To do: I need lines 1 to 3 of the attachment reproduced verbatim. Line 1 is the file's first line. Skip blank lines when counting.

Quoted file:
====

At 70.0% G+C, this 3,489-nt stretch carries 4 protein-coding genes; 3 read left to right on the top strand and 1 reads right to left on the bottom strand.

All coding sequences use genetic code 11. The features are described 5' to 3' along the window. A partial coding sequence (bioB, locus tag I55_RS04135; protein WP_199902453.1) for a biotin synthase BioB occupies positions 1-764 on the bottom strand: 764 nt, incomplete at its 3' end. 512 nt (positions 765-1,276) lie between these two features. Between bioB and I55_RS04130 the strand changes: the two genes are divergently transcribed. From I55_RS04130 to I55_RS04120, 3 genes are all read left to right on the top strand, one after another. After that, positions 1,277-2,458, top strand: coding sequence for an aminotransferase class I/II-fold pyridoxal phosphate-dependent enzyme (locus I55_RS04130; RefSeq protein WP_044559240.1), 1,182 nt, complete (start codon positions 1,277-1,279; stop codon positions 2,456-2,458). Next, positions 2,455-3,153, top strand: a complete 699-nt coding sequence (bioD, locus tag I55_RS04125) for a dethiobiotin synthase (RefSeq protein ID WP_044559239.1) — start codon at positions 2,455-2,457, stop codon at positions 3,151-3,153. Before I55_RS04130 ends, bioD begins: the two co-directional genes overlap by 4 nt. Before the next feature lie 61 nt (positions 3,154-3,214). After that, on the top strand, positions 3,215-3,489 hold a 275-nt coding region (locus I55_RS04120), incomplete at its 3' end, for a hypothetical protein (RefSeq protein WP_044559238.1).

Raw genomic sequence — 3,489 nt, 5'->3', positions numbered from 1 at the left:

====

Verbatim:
At 70.0% G+C, this 3,489-nt stretch carries 4 protein-coding genes; 3 read left to right on the top strand and 1 reads right to left on the bottom strand.

All coding sequences use genetic code 11. The features are described 5' to 3' along the window. A partial coding sequence (bioB, locus tag I55_RS04135; protein WP_199902453.1) for a biotin synthase BioB occupies positions 1-764 on the bottom strand: 764 nt, incomplete at its 3' end. 512 nt (positions 765-1,276) lie between these two features. Between bioB and I55_RS04130 the strand changes: the two genes are divergently transcribed. From I55_RS04130 to I55_RS04120, 3 genes are all read left to right on the top strand, one after another. After that, positions 1,277-2,458, top strand: coding sequence for an aminotransferase class I/II-fold pyridoxal phosphate-dependent enzyme (locus I55_RS04130; RefSeq protein WP_044559240.1), 1,182 nt, complete (start codon positions 1,277-1,279; stop codon positions 2,456-2,458). Next, positions 2,455-3,153, top strand: a complete 699-nt coding sequence (bioD, locus tag I55_RS04125) for a dethiobiotin synthase (RefSeq protein ID WP_044559239.1) — start codon at positions 2,455-2,457, stop codon at positions 3,151-3,153. Before I55_RS04130 ends, bioD begins: the two co-directional genes overlap by 4 nt. Before the next feature lie 61 nt (positions 3,154-3,214). After that, on the top strand, positions 3,215-3,489 hold a 275-nt coding region (locus I55_RS04120), incomplete at its 3' end, for a hypothetical protein (RefSeq protein WP_044559238.1).

Raw genomic sequence — 3,489 nt, 5'->3', positions numbered from 1 at the left: